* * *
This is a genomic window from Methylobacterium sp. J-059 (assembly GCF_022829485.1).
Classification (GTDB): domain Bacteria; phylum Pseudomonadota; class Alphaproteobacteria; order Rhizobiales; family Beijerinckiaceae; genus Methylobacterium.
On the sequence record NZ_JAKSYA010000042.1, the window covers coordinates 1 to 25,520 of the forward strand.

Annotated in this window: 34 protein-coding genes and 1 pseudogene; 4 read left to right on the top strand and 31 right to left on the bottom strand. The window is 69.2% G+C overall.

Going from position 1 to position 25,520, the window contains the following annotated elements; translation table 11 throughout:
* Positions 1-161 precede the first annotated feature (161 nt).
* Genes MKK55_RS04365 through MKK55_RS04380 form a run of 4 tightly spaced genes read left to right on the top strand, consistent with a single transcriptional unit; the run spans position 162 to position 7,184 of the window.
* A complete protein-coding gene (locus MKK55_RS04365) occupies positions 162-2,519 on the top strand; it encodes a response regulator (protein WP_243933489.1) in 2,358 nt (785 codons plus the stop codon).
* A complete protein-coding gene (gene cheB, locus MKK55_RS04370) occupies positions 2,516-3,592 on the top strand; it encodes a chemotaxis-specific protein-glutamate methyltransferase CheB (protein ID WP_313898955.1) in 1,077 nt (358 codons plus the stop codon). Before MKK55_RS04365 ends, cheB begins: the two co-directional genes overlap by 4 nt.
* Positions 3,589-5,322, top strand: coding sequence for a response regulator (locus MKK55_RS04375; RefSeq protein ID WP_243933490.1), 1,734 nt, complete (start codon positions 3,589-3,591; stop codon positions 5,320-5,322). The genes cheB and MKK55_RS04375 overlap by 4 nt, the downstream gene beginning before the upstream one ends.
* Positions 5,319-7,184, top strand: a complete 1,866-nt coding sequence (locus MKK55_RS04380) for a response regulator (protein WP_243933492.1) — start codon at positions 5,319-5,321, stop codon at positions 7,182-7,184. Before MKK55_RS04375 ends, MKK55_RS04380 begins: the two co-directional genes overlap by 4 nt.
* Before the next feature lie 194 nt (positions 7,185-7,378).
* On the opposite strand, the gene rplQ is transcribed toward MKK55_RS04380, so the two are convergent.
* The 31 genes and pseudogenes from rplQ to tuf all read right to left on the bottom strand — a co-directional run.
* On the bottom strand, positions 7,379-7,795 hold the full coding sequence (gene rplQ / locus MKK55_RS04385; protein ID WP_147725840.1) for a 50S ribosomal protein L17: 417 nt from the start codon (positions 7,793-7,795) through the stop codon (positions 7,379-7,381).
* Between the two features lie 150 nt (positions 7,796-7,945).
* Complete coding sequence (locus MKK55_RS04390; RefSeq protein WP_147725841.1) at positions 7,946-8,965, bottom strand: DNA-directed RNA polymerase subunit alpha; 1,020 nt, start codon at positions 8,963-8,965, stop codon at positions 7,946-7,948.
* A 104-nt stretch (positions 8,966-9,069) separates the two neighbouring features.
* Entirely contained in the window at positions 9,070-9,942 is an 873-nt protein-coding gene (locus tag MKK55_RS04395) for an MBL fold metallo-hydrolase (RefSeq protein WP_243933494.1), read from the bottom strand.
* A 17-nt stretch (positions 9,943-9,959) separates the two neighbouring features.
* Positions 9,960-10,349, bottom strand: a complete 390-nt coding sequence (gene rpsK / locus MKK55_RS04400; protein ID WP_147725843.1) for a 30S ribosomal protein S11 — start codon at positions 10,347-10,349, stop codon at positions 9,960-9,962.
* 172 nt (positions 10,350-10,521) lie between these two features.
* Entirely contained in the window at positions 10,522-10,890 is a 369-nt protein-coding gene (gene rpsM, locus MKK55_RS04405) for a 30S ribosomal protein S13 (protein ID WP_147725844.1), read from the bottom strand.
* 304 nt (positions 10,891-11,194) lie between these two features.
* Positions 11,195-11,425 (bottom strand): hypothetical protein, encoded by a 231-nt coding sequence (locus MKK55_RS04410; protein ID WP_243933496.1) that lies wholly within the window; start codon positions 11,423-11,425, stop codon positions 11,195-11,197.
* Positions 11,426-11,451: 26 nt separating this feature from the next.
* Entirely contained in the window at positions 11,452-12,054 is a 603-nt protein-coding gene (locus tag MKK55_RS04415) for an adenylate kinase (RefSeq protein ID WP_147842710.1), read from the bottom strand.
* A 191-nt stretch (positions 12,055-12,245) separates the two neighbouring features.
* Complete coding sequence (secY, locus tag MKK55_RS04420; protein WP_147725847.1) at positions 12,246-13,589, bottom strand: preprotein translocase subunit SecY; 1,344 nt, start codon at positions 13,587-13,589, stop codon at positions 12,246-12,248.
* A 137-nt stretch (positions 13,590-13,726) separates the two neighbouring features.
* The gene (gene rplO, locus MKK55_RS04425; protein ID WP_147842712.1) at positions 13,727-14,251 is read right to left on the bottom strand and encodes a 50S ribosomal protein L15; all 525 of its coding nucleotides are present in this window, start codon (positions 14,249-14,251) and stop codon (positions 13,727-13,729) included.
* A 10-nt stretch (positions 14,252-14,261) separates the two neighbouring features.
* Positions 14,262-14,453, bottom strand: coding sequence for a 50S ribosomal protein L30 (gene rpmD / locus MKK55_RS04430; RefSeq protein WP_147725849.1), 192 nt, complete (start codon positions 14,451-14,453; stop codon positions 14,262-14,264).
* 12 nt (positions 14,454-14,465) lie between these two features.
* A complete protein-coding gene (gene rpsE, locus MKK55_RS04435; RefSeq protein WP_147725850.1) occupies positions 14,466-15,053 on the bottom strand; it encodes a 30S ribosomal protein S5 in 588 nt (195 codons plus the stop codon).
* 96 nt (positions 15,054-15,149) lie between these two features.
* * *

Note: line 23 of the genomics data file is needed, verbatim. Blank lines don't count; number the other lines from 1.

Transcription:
* Entirely contained in the window at positions 10,522-10,890 is a 369-nt protein-coding gene (gene rpsM, locus MKK55_RS04405) for a 30S ribosomal protein S13 (protein ID WP_147725844.1), read from the bottom strand.